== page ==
To rousing applause, President Barack Obama told university students in Jakarta of Indonesia's role in his life. And he vowed to continue working to improve the United States' relationship with the world's Muslim communities.
President Obama began his speech at the University of Indonesia by reflecting on his experience living in the world's largest Muslim-majority country as a young boy.
"Let me begin with a simple statement: Indonesia is a part of me. I first came to this country when my mother married an Indonesian man named Lolo Soetoro. As a young boy, I was coming to a different world. But the people of Indonesia quickly made me feel at home," he said.
Speaking before thousands of students, the president praised the country's democratic transformation in the last decade and urged further reforms to fight corruption there.
Mr. Obama also used his second major address in a Muslim-majority country to further expound on three areas of mutual interest: development, democracy and religion.
He spoke of how the global economy is interconnected and the greater role emerging economies like Indonesia now play in the Group of 20 economic powers. He also pledged increased cooperation on combating climate change and promised to double the number of student exchanges between the U.S. and Indonesia.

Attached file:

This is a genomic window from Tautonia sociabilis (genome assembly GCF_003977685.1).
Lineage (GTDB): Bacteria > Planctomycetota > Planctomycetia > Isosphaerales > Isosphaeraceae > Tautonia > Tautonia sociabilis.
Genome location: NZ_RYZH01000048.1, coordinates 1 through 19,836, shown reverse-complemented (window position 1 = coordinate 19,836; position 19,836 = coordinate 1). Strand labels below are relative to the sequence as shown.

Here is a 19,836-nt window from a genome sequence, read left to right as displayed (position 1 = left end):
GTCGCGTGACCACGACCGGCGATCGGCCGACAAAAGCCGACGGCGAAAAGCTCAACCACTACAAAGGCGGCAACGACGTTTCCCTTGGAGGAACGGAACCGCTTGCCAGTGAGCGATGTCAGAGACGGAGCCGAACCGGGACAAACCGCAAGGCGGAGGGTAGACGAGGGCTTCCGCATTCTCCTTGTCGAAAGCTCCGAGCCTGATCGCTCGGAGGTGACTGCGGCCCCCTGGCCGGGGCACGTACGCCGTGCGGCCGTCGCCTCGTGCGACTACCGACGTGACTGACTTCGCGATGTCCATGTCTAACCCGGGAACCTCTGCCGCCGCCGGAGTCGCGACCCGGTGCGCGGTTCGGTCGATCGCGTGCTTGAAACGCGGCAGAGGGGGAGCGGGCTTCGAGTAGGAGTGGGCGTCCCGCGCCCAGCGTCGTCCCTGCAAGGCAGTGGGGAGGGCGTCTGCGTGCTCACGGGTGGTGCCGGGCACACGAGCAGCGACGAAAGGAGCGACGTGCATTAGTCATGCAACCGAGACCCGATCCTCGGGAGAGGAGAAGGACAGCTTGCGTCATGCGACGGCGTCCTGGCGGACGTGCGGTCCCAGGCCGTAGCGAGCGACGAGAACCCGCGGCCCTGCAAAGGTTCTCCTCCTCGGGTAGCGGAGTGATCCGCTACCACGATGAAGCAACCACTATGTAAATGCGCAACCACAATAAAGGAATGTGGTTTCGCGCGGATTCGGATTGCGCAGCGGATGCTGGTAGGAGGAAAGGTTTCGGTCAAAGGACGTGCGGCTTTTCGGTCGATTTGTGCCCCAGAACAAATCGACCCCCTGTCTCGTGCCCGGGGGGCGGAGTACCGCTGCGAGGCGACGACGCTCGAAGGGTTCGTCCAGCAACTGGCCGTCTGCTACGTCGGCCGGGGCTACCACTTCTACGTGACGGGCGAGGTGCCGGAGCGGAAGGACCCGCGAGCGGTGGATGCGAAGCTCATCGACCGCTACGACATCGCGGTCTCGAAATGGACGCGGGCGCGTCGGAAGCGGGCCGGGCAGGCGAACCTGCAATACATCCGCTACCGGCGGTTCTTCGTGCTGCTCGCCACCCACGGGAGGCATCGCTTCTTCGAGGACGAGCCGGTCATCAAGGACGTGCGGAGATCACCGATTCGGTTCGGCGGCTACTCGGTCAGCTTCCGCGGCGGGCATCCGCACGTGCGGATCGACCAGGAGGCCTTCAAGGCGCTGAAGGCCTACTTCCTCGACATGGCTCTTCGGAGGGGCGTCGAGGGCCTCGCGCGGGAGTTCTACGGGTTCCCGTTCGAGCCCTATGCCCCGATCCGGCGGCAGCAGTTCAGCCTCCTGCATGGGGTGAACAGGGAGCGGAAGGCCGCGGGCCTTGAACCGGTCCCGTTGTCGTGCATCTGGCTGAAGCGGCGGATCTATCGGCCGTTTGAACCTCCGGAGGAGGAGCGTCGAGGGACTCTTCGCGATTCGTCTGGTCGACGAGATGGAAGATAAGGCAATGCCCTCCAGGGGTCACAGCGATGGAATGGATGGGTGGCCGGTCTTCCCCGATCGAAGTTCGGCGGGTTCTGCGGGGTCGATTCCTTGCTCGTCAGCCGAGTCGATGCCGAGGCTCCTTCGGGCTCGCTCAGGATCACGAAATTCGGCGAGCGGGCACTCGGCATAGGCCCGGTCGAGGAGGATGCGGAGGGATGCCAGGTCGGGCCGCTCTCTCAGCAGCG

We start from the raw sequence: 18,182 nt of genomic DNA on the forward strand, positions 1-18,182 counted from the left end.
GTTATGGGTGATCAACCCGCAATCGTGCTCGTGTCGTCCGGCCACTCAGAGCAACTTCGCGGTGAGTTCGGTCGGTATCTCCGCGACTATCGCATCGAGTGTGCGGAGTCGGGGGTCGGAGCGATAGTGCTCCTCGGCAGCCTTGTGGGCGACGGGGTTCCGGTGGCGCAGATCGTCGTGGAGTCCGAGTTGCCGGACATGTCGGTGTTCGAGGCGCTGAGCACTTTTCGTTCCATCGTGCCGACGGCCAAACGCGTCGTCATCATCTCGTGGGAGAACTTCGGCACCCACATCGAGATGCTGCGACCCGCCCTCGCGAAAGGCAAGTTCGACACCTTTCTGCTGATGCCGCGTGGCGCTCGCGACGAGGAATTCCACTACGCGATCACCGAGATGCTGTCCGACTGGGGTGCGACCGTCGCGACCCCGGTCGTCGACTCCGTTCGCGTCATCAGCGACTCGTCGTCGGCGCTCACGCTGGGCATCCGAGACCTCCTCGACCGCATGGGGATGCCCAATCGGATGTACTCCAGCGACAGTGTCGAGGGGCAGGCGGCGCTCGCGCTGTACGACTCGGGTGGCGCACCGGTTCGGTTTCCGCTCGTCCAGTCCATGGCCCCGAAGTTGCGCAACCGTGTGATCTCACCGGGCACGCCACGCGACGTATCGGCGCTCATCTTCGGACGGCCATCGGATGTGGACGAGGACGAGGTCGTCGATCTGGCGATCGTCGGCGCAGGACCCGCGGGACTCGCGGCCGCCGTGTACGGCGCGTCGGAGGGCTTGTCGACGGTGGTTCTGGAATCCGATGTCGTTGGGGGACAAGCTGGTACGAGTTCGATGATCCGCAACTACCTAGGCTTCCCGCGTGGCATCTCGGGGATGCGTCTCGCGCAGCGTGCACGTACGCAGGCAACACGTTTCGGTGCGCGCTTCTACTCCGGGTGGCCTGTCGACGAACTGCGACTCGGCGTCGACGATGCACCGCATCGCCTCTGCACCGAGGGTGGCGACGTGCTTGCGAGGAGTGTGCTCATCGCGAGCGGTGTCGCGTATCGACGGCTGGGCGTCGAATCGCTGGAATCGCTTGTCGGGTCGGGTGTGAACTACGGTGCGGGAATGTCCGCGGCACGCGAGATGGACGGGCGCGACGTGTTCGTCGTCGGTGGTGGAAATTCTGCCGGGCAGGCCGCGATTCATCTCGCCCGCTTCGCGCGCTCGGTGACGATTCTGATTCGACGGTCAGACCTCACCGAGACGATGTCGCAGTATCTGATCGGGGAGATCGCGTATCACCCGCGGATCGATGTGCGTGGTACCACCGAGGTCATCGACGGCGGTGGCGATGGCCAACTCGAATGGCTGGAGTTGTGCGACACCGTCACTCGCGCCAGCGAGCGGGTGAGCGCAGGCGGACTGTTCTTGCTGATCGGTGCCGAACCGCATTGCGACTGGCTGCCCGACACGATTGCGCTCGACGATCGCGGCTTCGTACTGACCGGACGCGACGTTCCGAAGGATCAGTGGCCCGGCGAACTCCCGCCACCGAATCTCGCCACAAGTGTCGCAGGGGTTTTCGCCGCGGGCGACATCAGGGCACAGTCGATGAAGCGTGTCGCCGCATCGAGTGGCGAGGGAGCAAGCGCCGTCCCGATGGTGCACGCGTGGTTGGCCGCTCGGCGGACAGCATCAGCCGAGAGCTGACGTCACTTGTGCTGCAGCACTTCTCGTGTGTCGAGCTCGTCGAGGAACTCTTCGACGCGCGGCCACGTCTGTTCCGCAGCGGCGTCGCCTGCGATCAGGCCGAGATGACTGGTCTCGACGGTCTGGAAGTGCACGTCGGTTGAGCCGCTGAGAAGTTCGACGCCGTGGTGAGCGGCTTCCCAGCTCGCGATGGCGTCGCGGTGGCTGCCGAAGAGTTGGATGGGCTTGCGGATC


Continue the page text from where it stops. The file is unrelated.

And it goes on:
While making the case that democracy and economic progress are linked, President Obama again condemned the recent election in Burma, which opposition groups say was marked by fraud and voter intimidation.
He defended his efforts to improve relations with Muslim communities around the world - by working to end the war in Iraq, stabilize the situation in Afghanistan, and pursue peace between Israelis and Palestinians. But he acknowledged much work needed to be done and that violent extremism must be defeated.
"I have made it clear that America is not, and never will be, at war with Islam. Instead, all of us must defeat al-Qaida and its affiliates, who have no claim to be leaders of any religion - certainly not a great, world religion like Islam," he said.
Earlier in the day the president and his wife Michelle toured the Istaqlal Mosque in Jakarta, which sits across from a church. Mr. Obama said the U.S. and Indonesia are linked by long standing traditions of tolerance.
"It's a story written into our national mottos. E pluribus unum - out of many, one. Bhinneka tunggal ika - unity in diversity. We are two nations, which have traveled different paths. Yet our nations show that hundreds of millions who hold different beliefs can be united in freedom under one flag," he said.
Following the speech some onlookers gathered to watch the presidential motorcade pass. Deden Subagya took a day off work for the chance to see the American president.
He says he would love to shake hands or at least wave to his parade.
President Obama's visit to Indonesia was cut short because of ash clouds coming from the Merapi volcano in central Java. He travels on to Seoul for G20 economic summit.